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5 takeaways on why gender equity matters across issue areas 

  • June 27, 2024
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A report from The Bridgespan Group, Illuminating Impact: Why Gender Matters for Funders in Any Issue Area, warns that funders risk “leaving impact on the table” by not applying a gender equity lens broadly. In 2021 and 2022, only 16% of gifts of at least $25 million named gender as an explicit component. 

Across many issue areas, women—defined in this report as “women, girls, and gender-expansive people”—still experience inequitable outcomes, especially those who also face discrimination for their race, caste, socioeconomic status, disability, sexual orientation, etc. Ensuring impact in any area requires examining if, how, and why outcomes vary by gender; exploring solutions that work for women; addressing root causes; and acknowledging women’s “lived experiences, leadership, and genius,” the authors write. 

The report offers hypothetical scenarios and real-life examples illustrating the need to apply an intersectional gender equity lens to all philanthropic work, then outlines recommended practices: 

Women are disproportionately affected across issue areas

Why would prioritizing gender maximize impact in every funding area? Women are disproportionately affected in areas including health care, sustainable agriculture, forced displacement, economic development, literacy, democracy, and mass incarceration While efforts that ignore gender will be limited in effectiveness, those that address gender likely will have ripple effects into other areas. 

For example, women spend 25% more time in poor health over their lifetimes than men. By focusing on women, health funders can improve not only women’s lives but also their workforce participation, enabling them to lift their families out of poverty. 

In the area of agriculture, women produce 60% to 80% of food crops in low-income countries. Funders looking to increase the use of drought-resistant seeds—and associated economic benefits—need to target women growers. 

A gender equity lens helps identify those most affected 

Not only are women broadly affected across issue areas, they’re often deeply disadvantaged—especially those who face intersectional discrimination. By applying a gender equity lens, funders can identify the greatest inequities. Improving conditions for those who face multiple intersectional barriers will have a lasting impact—not only on women but on society.  

For example, Black women in the United States earn 67 cents for every $1 white men earn. Closing this wage gap could reduce poverty, advance equity, and increase GDP by up to 2.1%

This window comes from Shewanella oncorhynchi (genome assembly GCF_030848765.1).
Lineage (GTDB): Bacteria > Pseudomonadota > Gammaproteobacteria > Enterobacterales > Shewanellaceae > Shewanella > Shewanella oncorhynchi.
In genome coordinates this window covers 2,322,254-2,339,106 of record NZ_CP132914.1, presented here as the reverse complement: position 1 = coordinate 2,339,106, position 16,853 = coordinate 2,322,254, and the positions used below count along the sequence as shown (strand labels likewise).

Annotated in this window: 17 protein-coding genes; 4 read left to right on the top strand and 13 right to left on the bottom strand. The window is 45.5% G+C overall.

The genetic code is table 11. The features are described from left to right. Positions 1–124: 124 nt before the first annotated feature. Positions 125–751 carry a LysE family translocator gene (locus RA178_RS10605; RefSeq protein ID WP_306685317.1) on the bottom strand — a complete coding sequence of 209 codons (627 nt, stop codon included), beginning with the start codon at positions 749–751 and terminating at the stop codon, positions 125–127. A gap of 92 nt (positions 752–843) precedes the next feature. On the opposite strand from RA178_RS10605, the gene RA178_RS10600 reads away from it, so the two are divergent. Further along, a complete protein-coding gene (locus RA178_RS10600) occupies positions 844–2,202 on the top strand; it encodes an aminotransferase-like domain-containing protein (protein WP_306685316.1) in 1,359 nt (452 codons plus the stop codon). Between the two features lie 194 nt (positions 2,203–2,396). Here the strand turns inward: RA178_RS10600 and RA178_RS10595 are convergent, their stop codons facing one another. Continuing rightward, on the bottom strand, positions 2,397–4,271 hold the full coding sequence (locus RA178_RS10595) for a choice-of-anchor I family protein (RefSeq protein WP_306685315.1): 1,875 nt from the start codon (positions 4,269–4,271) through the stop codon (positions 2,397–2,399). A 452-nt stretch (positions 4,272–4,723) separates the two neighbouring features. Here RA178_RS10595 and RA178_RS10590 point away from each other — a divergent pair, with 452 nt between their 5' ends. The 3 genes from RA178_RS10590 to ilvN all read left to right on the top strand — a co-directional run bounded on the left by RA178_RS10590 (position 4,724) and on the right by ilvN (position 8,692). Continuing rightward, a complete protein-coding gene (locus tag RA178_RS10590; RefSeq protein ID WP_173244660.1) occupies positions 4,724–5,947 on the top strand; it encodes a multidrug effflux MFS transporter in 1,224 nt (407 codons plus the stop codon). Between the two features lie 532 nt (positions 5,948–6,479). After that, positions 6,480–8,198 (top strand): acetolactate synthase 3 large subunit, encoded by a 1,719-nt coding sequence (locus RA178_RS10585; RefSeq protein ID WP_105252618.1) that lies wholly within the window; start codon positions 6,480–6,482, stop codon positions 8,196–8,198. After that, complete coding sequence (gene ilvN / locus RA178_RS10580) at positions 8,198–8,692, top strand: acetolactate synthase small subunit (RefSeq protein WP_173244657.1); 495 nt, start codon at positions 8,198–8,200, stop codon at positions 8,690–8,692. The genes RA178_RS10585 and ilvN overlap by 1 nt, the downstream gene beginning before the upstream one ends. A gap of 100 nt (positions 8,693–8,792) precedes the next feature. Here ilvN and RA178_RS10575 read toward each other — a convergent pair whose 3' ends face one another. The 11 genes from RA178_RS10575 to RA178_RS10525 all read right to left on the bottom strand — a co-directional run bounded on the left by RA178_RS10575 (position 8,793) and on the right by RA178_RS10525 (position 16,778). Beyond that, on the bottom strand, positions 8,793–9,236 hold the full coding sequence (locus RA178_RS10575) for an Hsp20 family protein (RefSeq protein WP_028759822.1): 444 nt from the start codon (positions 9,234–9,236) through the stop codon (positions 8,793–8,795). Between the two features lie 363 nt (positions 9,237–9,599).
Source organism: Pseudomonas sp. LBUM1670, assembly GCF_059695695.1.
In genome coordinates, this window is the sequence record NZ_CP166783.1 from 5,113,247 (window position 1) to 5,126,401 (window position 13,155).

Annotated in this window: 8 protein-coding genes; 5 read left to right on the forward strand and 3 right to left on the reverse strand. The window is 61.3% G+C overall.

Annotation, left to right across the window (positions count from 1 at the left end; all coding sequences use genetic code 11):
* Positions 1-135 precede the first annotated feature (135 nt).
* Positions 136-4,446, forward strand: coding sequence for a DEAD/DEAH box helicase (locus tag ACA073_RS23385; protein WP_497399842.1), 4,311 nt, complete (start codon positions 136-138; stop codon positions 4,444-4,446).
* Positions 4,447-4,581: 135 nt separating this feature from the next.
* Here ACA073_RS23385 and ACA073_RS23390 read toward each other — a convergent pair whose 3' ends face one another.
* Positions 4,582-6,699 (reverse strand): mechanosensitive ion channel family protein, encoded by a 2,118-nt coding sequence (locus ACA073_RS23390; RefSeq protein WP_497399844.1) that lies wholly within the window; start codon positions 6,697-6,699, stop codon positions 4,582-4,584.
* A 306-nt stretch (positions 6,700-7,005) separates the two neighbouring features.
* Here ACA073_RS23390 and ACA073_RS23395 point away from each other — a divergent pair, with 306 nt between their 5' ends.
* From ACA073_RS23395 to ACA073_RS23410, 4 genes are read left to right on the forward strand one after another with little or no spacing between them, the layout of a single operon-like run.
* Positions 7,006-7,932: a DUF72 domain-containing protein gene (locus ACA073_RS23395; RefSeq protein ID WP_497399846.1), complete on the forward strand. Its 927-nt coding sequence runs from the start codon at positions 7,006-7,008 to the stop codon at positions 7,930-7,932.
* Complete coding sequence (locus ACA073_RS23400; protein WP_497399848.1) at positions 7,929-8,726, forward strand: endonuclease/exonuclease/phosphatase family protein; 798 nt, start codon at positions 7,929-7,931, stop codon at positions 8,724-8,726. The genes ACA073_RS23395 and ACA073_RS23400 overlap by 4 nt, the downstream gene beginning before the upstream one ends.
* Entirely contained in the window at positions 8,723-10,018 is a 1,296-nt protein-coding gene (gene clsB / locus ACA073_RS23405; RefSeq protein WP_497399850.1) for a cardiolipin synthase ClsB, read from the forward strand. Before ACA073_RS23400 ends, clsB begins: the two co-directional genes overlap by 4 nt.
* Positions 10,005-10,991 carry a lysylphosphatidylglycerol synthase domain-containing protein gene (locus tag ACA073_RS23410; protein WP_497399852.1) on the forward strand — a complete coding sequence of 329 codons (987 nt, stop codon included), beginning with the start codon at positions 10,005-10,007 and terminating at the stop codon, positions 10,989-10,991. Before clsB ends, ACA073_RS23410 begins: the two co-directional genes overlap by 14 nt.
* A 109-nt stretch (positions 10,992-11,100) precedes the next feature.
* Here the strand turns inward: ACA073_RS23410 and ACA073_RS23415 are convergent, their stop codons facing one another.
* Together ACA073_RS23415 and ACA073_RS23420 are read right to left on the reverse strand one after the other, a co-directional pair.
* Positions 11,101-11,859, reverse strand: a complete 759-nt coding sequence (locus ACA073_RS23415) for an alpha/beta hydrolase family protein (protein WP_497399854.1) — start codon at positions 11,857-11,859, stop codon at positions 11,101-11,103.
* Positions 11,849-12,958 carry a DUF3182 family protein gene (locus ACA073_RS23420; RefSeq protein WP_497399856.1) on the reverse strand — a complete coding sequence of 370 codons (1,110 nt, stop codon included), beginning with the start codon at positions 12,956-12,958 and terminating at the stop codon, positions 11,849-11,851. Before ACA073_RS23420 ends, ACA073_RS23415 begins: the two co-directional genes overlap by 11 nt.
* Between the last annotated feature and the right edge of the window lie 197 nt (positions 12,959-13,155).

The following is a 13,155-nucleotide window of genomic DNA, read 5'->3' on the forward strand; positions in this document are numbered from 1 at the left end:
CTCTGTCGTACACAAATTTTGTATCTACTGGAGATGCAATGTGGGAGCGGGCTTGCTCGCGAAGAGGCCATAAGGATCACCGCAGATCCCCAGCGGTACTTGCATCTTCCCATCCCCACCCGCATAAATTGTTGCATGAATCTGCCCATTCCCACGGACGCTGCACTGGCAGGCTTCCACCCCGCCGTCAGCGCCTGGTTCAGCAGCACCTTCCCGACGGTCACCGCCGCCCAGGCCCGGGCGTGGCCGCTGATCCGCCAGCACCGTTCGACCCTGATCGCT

Women with lived experience find innovative solutions 

In communities, as leaders, and on the front lines of social change, women have brought creativity and relational skills to developing solutions. Given their lived experience, they’re well positioned to dismantle the barriers they face. 

For example, Latinos face language and racial bias when accessing the U.S. health care system. Latinas Contra Cancer has built a cadre of Spanish-language health advocates who are helping Latinas with cancer access care and improving health care for the community more broadly. 

A gender equity lens preempts approaches that deepen inequities

When funders don’t conduct a thorough gender analysis, even programs meant to help women can exacerbate inequities.  

A program in Liberia aimed to compensate community health workers—typically unpaid roles dominated by women—but when it became a paid profession with educational requirements, many women were shut out. With the help of a gender analysis, partners are redesigning the program to support women’s recruitment and retention. 

As another example, if the funder doesn’t consider that women are often excluded from clinical trials and that drug efficacy and treatment recommendations are based largely on men, women will continue to be misdiagnosed and undertreated, and health disparities will widen. 

Five ways to elevate gender considerations in grantmaking and beyond

The report outlines five steps funders can take to better incorporate a gender equity lens into their work: 

Understand your starting point on gender. Are you “gender unintentional,” perpetuating gender inequities; “gender responsive,” mitigating symptoms without shifting the norms and policies that create disparities; or “gender transformative,” catalyzing lasting change?  

Analyze gender in your issue area. Examine disaggregated data to identify opportunities and anticipate unintended consequences. Are there disparities in outcomes for women by race, socioeconomic status, or sexual orientation—and due to what laws, policies, norms, and decision-making structures? 

Design a portfolio that addresses gender in your issue area. Fund women-led organizations and collaboratives focused on gender equity. Fund basic needs, norms change, narrative shifts, policy change, and data and knowledge sharing.  

Invest in women’s leadership. Women nonprofit leaders—especially women of color—often face bias and lack of support. Fund peer networking opportunities, sabbaticals, and wellness supports and urge boards to support their women leaders. 

Evolve your organization to support your gender aspirations. These practices require demonstrating leadership commitment, supporting internal women leaders, ensuring that measurement and evaluation practices track data disaggregated by gender and other identities, and providing long-term unrestricted funding. 

This piece is part of a regular feature where Candid insights shares key takeaways from a new research report to encourage a more data-driven approach to the sector’s work. Leave a comment to recommend a report for an upcoming feature. 

Photo credit: GCShutter via Getty Images

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